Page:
1917 Scarborough’s Map

I must be just to the Earth beneath my feet,


1917 Scarborough's Map with Old Bone Trail or Goose Lake Trail overlay on top1917 Scarborough’s Map showing Rural Municipality Numbers as of 1917, and sections on a township range map. Historic railways are noted upon the map, not highways. Overlayed on top of the map is the Old Bone Trail, or Goose Lake Trail as set out by C. Howard Shillington in his book “Historic Land Trails of Saskatchewan. The Richard St. Barbe Baker Afforestation Area on parts of S 22 and 23 township 36 range 6 west of the third meridian was nestled amid railway sidings and before the era of rails, the afforestation area was traversed by freighters on the Old Bone Trail carrying a load of bones to Saskatoon for further shipping northward bound to Minnesota. In the early 1900s the traffic on the Old Bone Trail reversed, and the early immigrant pioneers carried wagonloads of settler effects to their homestead claims. The settlements along the old Bone Trail between Rosetown and Saskatoon are those that are now recognized on Saskatchewan Highway 7, as the railway ran parallel to the trail, and the highway parallel to the railway once it was straightened circa 1960. Attached is a map from 1917.

To follow up on the original “Old Bone Trail” article written at 1917 “Scarboroughs New Map of Saskatchewan” Date accessed October 20, 2016 Date accessed October 20, 2016 Online Historical Map Digitization Project. 2005.

To follow up on the original <https://stbarbebaker.wordpress.com/2016/10/18/old-bone-trail/"Old Bone Trail article written at Old Bone Trail

“Our world in stupor lies;
Yet, dotted everywhere,
Ironic points of light
Flash out wherever the Just
Exchange their messages.”
~W.H. Auden, “September 1, 1939”
Introduction Barlow, Maude. Blue Future Protecting water for People and the Planet Forever.Hose of Ananasi Press Inc. 2013. Toronto, ON ISBN 978-1-77089-406-8 (bound)978-1-77089-407-5 (html)

“We must preserve what is of value to us even as we prepare to meet the high-technology demands of the twenty -first century. Rural life is a part of our poast and our future. It must be safeguarded by government.”
Barlow, Maude. Parcel of Rogues. How Free Trade is Failing Canada. Key Porter Books Limited. Toronto, ON. 1990. ISBN 1-55013-254-7

“The Convention on Biological Diversity (CBD), signed at the Earth Summit in Rio…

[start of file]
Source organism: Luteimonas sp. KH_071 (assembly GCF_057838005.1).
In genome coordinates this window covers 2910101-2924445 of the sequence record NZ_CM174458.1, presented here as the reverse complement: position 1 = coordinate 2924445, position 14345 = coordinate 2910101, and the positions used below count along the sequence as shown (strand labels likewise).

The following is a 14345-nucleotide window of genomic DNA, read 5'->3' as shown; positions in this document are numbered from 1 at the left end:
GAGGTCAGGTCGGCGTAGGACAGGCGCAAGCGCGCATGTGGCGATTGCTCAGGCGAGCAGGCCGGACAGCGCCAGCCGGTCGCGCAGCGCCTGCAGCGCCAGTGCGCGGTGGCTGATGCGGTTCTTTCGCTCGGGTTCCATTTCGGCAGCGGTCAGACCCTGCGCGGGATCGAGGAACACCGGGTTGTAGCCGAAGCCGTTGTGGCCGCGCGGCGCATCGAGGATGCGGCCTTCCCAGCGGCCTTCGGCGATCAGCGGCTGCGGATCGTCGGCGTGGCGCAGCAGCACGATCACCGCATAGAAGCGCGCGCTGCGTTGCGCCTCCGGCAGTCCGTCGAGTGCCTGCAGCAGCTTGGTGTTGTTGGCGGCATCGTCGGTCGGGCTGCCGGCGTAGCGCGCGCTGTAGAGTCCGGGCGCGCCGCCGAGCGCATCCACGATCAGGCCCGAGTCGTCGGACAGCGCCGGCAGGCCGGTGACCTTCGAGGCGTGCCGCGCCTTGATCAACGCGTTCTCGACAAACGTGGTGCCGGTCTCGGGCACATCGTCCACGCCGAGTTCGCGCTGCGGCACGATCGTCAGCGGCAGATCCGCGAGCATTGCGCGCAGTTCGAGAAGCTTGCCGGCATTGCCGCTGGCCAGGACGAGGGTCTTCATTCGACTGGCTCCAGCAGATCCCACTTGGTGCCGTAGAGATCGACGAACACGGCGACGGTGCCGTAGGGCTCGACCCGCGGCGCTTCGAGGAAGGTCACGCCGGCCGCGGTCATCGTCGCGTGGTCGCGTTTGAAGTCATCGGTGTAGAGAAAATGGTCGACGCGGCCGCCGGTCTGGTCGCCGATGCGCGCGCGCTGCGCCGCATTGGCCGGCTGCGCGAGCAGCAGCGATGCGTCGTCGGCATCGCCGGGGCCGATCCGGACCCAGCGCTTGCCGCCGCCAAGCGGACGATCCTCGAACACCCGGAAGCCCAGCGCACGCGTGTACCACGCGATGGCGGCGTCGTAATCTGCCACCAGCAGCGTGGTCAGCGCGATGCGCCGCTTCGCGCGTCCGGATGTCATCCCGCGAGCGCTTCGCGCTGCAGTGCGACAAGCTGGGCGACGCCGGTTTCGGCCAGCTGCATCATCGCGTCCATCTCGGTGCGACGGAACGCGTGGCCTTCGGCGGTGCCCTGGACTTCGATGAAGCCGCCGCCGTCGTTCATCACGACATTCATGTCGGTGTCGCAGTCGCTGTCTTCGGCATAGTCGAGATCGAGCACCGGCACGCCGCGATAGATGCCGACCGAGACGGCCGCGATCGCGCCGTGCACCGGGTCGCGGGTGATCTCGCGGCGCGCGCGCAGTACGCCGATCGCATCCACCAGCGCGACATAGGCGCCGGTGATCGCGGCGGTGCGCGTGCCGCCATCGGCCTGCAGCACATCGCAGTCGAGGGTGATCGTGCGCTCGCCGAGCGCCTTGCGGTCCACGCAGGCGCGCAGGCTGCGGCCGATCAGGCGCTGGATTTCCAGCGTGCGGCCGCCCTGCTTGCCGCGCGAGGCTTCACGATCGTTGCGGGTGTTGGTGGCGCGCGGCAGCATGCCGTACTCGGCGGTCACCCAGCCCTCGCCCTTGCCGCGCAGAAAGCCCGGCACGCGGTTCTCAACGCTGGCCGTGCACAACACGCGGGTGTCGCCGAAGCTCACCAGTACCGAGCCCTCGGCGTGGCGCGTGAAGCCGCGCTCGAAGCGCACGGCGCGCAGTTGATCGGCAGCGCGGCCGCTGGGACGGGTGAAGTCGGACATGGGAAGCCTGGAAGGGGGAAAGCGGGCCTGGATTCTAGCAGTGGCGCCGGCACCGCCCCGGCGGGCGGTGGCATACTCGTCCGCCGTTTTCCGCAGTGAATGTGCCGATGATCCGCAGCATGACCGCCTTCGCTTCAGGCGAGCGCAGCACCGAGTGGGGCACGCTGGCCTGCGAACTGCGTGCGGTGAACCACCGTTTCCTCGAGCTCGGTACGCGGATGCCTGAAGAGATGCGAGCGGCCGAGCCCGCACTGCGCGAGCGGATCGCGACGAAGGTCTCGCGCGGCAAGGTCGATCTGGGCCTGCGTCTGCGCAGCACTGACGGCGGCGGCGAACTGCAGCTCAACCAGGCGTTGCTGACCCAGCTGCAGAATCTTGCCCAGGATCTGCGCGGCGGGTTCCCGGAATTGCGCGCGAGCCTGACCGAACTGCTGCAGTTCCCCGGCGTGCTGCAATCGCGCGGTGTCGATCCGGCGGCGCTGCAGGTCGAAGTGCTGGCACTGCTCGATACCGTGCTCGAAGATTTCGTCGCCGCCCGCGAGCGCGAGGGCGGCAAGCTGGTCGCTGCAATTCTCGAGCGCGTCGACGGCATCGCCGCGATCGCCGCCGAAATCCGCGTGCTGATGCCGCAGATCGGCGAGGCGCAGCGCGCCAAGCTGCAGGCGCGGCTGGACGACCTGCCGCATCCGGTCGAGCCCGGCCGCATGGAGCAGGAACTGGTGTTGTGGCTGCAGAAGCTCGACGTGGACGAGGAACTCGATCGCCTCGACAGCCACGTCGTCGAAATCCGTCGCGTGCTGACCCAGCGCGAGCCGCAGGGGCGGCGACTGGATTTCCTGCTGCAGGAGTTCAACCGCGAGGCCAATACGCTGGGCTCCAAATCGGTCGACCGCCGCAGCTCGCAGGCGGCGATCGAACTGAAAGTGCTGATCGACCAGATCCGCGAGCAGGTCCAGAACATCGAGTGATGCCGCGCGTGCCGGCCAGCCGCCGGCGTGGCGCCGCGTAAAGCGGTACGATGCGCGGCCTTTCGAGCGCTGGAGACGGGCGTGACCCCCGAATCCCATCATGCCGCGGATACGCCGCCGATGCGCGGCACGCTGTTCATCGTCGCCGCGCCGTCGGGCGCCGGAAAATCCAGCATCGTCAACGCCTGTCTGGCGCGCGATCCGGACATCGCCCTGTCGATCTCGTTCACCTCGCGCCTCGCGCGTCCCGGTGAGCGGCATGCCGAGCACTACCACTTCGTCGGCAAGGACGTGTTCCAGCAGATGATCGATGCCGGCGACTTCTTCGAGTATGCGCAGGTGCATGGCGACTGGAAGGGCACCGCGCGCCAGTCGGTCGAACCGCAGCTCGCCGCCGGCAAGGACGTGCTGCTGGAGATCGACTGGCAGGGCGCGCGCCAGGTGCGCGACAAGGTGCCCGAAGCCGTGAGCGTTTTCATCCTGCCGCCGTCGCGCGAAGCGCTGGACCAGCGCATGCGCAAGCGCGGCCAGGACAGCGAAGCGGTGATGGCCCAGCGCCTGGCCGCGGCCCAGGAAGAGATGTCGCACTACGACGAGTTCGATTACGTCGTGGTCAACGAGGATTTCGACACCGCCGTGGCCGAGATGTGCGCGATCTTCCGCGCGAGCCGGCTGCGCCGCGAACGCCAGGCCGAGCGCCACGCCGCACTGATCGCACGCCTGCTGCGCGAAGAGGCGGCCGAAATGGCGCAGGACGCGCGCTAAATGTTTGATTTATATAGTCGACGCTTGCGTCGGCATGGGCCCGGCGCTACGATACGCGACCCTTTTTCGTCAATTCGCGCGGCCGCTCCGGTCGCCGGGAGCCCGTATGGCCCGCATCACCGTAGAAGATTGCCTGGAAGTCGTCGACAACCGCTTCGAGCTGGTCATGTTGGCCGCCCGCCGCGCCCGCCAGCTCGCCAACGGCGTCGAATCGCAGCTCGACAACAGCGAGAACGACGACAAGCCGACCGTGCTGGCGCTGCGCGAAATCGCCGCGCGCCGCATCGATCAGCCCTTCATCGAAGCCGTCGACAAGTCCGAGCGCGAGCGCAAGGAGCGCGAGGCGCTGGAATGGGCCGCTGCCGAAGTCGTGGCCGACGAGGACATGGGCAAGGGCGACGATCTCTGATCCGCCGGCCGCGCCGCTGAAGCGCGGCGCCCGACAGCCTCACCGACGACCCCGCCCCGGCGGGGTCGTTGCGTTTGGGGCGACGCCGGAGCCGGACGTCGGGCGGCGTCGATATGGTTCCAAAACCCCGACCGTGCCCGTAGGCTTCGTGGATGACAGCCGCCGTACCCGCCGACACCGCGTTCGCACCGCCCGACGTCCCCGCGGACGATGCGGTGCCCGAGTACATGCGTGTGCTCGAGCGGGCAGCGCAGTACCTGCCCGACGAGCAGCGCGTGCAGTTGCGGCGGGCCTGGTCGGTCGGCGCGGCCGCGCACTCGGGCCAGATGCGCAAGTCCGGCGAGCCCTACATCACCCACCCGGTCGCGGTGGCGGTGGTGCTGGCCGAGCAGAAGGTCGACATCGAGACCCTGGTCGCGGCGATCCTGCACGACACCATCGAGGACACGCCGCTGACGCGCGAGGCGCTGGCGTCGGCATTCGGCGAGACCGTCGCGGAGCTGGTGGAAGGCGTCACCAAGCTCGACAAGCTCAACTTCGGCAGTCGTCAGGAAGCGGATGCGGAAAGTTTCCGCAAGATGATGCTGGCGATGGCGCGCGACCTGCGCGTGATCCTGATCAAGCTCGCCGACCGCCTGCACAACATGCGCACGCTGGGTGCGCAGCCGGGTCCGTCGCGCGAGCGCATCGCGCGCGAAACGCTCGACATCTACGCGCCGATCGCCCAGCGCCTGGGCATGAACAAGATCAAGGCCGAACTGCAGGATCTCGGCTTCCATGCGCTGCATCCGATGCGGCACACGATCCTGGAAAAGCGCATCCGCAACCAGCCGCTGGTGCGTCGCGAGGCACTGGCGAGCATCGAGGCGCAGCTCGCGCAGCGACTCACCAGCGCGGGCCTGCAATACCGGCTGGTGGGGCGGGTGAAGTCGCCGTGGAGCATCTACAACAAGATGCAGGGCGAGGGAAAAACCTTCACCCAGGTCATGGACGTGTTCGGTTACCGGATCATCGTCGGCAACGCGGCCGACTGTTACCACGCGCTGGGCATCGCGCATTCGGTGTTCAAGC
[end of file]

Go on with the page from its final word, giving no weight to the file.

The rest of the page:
First the CBD was formed to preserve biodiversity nd to protect speices from extintion;…
Second, the CBD calls for the protection of Indigenous knowledge…
Third, the agreement contained provisions for an international Biosafety Protocol.”
See how these three rules of the convention are being undermined by the World Trade Organiztion WTO formed in 1995; Barlow, Maude and Tony Clarke. Global Showdown.How the New Activitists are Fighting Global Corporate Rule. Page 81. 2001 Stoddart Publishing Co. Limited. Toronto, ON. ISBN 0-7737-3264-0.

“I believe with Ruskin, that I must be just to the Earth beneath my feet, to the neighbour by my side and to the Light that comes from above and witin that this wonderful world of ours may be a little more beautiful and happy form my having lived in it. ” ~Richard St. Barbe Baker.

Author: stbarbebaker

This website is about the Richard St. Barbe Baker Afforestation Area - an urban regional park of Saskatoon, Saskatchewan, Canada. The hosts are the stewards of the afforestation area. The afforestation area received its name in honour of the great humanitarian, Richard St. Barbe Baker. Richard St. Barbe Baker (9 October 1889 – 9 June 1982) was an English forester, environmental activist and author, who contributed greatly to worldwide reforestation efforts. As a leader, he founded an organization, Men of the Trees, still active today, whose many chapters carry out reforestation internationally. {Wikipedia} Email is StBarbeBaker AT yahoo.com to reach the Stewards of the Richard St. Barbe Baker Afforestation Area

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